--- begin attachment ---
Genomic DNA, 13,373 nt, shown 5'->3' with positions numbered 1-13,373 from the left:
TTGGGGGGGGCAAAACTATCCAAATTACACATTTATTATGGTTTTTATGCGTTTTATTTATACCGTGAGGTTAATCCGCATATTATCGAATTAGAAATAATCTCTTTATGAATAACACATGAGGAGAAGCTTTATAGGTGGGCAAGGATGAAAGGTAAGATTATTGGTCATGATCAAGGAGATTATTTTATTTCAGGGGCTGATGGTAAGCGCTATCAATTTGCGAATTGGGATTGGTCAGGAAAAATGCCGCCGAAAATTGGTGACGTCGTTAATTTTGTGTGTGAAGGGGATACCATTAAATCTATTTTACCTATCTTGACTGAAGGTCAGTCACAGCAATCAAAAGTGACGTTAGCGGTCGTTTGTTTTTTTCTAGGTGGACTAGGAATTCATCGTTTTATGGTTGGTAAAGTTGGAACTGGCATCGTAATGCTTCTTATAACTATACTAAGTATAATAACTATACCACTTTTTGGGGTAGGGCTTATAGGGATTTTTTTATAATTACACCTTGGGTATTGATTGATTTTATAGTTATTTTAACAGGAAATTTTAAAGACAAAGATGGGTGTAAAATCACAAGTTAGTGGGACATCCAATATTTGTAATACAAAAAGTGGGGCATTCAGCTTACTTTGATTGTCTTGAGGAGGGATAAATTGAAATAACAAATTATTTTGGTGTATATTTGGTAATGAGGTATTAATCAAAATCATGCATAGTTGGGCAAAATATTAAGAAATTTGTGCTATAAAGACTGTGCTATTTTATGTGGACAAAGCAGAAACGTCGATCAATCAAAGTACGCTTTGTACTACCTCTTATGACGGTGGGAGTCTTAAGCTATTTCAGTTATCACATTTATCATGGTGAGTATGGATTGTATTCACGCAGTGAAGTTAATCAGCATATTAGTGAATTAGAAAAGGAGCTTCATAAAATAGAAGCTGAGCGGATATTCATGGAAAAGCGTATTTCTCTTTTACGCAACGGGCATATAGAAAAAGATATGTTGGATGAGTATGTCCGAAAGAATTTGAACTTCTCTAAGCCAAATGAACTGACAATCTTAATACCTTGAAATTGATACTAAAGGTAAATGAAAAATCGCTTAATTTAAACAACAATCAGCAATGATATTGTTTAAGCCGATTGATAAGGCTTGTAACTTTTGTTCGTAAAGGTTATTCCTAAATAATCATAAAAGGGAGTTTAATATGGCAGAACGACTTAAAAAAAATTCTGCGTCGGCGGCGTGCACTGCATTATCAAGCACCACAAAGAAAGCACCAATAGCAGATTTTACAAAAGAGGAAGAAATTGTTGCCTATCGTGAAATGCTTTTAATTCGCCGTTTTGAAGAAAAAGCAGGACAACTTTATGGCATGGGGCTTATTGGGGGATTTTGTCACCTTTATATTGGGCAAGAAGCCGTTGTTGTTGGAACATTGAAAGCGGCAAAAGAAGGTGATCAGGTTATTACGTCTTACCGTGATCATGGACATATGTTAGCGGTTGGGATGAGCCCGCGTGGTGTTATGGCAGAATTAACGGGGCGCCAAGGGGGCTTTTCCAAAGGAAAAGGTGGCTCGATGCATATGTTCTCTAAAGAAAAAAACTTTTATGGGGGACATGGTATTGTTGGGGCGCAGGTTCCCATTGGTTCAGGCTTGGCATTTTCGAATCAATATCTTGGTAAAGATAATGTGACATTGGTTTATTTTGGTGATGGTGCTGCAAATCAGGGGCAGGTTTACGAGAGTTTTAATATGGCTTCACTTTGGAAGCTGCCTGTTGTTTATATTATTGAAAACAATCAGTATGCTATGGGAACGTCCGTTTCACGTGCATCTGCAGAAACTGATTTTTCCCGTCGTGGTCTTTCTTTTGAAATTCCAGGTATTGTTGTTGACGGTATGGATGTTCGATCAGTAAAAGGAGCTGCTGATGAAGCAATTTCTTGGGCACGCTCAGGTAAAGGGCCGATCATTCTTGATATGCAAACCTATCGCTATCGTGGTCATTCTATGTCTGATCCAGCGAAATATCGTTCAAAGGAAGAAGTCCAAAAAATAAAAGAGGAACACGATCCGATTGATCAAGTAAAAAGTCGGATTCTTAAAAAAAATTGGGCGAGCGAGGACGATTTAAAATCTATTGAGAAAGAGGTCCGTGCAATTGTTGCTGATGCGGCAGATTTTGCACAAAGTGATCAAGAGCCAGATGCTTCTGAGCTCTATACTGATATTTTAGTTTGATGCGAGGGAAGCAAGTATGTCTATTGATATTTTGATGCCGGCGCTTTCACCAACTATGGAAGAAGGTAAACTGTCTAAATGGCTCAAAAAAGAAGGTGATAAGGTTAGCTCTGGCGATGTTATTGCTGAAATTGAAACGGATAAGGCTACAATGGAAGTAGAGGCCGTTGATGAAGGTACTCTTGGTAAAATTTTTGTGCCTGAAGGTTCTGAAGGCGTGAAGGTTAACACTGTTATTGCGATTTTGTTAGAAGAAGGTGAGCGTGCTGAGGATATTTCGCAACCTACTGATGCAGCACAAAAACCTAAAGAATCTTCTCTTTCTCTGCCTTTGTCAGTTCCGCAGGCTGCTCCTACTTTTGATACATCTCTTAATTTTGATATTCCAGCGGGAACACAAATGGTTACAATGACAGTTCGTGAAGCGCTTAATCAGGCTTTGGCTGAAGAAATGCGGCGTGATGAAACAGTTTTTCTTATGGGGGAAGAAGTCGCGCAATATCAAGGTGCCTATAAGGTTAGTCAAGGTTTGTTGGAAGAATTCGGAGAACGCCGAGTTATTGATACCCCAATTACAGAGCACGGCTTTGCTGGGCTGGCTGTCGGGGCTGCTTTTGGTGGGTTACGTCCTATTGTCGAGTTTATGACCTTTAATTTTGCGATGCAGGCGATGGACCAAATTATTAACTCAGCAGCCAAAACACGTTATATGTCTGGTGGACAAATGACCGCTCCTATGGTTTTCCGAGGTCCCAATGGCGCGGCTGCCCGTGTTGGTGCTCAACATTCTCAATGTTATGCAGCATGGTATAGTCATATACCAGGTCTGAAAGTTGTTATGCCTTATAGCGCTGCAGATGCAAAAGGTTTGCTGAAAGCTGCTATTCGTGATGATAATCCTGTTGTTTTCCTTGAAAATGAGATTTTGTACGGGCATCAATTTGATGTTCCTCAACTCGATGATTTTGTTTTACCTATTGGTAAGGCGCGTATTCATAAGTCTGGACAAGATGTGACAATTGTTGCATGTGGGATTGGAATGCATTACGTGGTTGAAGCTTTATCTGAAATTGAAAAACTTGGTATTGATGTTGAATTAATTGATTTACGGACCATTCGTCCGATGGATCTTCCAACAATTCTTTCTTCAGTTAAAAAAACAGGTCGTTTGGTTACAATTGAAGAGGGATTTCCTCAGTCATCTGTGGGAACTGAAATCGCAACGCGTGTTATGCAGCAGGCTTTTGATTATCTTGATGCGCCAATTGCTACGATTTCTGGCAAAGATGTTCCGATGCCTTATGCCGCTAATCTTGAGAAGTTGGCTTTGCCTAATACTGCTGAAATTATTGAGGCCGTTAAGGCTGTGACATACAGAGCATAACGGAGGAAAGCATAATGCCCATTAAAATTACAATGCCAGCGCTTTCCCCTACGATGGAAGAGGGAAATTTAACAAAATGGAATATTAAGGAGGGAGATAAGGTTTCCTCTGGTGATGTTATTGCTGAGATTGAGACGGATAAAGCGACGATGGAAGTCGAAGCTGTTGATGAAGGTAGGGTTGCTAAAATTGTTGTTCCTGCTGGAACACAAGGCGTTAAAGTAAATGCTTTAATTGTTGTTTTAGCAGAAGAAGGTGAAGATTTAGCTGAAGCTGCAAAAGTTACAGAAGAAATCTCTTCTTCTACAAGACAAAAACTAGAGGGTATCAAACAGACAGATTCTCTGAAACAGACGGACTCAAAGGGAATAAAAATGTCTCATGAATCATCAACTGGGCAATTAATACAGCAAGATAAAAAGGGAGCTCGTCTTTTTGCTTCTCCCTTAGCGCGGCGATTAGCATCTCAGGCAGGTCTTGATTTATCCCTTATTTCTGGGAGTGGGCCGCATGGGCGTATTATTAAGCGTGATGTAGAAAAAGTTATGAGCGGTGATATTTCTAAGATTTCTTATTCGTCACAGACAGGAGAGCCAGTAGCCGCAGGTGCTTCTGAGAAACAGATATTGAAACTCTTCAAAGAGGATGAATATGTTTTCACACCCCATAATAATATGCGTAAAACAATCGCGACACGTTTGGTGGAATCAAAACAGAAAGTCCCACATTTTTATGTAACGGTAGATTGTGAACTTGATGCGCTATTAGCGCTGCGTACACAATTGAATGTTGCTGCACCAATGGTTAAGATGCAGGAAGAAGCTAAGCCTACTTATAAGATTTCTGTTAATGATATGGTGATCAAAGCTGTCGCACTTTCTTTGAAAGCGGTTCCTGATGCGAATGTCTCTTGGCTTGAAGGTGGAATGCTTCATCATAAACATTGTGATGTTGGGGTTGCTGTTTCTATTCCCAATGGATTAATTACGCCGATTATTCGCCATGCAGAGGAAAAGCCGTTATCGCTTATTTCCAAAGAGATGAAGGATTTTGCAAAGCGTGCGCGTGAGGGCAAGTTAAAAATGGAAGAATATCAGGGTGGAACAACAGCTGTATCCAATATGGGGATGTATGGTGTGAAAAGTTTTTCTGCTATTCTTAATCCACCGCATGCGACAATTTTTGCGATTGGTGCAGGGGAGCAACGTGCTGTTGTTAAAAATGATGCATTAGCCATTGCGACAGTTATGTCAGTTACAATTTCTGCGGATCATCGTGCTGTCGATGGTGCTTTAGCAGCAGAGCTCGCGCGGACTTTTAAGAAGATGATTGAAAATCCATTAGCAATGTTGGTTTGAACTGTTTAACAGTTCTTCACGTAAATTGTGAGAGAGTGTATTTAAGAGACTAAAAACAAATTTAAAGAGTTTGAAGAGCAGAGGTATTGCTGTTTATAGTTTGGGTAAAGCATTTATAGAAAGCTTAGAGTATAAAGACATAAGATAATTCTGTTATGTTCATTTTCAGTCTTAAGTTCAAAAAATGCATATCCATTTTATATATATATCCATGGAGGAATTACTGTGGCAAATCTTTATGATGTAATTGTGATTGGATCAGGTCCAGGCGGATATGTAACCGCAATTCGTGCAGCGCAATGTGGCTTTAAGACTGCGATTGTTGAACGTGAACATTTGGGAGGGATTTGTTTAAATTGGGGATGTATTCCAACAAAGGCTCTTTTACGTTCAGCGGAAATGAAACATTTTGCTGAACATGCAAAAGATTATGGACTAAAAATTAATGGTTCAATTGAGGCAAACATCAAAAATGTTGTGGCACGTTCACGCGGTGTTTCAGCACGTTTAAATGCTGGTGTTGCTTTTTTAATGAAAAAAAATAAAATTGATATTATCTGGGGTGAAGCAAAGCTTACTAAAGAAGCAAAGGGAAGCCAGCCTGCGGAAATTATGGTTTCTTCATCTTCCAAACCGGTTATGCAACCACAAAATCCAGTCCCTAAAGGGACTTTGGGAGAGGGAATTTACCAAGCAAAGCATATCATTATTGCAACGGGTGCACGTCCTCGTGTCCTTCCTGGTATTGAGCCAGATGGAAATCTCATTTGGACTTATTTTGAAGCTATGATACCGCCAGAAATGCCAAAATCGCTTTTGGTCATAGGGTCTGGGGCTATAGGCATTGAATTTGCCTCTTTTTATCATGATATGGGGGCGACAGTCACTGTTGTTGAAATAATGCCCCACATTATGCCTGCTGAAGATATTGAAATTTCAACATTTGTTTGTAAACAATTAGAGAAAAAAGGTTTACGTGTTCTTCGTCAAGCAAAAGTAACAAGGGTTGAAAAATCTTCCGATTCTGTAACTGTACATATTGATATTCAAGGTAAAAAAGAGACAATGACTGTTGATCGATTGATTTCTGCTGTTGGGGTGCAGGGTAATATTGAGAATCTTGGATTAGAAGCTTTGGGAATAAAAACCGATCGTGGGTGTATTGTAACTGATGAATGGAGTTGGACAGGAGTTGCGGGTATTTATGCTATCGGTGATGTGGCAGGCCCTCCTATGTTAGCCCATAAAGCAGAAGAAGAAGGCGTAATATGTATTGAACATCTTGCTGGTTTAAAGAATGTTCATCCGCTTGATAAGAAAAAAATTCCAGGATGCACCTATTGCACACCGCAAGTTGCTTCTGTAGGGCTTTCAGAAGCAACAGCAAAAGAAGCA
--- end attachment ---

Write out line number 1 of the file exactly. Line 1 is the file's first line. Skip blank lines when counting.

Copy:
Genomic DNA, 13,373 nt, shown 5'->3' with positions numbered 1-13,373 from the left: